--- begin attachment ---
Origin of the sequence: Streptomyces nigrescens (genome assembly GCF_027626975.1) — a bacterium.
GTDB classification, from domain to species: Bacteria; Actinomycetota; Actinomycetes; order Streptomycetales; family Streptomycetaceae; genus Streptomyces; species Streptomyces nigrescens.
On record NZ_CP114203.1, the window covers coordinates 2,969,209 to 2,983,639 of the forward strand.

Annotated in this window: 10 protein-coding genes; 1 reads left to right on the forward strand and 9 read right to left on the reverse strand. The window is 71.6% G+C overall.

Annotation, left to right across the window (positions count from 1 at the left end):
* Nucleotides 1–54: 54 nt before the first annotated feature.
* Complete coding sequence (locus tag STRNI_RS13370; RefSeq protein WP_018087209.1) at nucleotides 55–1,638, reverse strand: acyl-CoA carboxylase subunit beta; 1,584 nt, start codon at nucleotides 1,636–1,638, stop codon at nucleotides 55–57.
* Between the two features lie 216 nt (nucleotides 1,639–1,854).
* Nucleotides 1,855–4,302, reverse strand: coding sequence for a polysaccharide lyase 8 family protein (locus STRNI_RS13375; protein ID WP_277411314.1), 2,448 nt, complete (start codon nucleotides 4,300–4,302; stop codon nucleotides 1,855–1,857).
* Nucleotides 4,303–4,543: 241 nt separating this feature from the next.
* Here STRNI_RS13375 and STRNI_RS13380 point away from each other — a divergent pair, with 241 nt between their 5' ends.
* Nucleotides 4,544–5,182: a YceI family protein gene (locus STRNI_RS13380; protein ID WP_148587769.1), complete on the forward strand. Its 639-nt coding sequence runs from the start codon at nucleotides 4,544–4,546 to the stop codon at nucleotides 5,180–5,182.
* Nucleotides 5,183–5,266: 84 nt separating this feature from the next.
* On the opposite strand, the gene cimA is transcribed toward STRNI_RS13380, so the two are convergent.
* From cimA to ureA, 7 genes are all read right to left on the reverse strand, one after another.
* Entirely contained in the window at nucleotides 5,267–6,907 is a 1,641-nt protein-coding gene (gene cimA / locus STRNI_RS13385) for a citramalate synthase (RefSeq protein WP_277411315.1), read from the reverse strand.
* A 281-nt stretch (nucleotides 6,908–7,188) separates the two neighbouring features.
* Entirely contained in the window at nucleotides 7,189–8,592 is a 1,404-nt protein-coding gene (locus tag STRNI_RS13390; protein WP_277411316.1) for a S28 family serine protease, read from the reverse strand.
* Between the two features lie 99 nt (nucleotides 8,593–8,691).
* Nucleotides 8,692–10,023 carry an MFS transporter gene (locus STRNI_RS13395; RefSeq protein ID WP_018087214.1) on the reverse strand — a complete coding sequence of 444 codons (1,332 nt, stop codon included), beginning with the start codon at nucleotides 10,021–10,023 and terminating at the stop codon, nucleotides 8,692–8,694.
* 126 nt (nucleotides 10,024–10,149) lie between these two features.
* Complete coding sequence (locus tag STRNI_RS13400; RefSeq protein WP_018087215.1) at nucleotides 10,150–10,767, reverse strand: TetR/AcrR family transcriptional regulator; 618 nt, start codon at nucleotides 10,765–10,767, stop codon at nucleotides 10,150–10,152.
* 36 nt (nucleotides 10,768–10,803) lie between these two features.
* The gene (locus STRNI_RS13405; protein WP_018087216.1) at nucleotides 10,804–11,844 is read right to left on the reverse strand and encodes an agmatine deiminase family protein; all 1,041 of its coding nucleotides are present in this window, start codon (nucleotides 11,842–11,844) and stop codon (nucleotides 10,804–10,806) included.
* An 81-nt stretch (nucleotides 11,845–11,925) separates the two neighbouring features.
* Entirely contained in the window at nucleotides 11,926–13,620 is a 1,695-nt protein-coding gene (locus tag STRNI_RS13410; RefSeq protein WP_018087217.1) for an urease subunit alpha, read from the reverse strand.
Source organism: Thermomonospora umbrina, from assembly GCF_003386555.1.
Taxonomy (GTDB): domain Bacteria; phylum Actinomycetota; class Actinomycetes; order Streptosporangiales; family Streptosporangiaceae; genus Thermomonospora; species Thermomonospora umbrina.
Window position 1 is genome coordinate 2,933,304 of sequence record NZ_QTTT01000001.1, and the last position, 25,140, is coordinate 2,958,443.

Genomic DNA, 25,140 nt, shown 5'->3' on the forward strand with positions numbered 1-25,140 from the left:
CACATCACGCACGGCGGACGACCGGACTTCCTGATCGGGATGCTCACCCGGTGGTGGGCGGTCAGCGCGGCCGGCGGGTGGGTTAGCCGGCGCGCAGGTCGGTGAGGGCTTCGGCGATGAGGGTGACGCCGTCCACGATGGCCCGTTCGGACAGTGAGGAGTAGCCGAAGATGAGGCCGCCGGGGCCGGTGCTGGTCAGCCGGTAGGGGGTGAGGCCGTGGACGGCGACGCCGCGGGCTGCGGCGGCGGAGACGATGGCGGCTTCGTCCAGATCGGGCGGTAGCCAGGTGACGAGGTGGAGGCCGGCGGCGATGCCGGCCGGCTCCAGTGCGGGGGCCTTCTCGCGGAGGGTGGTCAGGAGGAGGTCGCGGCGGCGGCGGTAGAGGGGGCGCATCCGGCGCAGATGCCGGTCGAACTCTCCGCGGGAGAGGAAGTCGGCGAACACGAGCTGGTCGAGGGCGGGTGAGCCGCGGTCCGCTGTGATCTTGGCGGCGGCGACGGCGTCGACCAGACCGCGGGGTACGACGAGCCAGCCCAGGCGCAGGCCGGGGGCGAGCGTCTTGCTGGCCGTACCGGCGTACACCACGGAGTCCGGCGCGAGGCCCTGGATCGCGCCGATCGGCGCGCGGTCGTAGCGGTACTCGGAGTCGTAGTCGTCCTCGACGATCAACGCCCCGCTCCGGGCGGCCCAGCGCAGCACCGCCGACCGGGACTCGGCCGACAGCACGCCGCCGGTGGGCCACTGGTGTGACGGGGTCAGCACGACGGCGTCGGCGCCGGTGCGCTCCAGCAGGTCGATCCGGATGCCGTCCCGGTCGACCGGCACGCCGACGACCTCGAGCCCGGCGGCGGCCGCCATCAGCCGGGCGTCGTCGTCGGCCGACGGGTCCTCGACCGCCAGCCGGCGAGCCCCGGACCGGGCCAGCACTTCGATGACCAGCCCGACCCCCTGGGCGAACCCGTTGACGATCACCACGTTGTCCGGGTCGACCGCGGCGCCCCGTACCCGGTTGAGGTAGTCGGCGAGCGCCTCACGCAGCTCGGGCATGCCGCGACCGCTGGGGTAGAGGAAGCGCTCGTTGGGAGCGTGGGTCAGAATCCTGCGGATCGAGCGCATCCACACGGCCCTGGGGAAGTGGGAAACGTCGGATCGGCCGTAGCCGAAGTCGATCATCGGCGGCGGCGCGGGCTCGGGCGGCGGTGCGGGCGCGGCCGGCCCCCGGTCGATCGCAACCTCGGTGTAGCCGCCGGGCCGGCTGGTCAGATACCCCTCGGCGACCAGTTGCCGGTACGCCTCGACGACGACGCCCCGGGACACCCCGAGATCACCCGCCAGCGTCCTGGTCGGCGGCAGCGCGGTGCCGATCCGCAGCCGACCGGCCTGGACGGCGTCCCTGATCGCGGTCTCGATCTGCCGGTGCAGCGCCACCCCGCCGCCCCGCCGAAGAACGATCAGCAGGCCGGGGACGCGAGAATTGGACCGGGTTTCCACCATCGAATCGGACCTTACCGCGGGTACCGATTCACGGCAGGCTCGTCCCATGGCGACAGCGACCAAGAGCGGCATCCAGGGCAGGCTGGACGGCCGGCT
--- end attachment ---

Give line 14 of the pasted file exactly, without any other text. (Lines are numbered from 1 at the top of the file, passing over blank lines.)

* On the opposite strand, the gene cimA is transcribed toward STRNI_RS13380, so the two are convergent.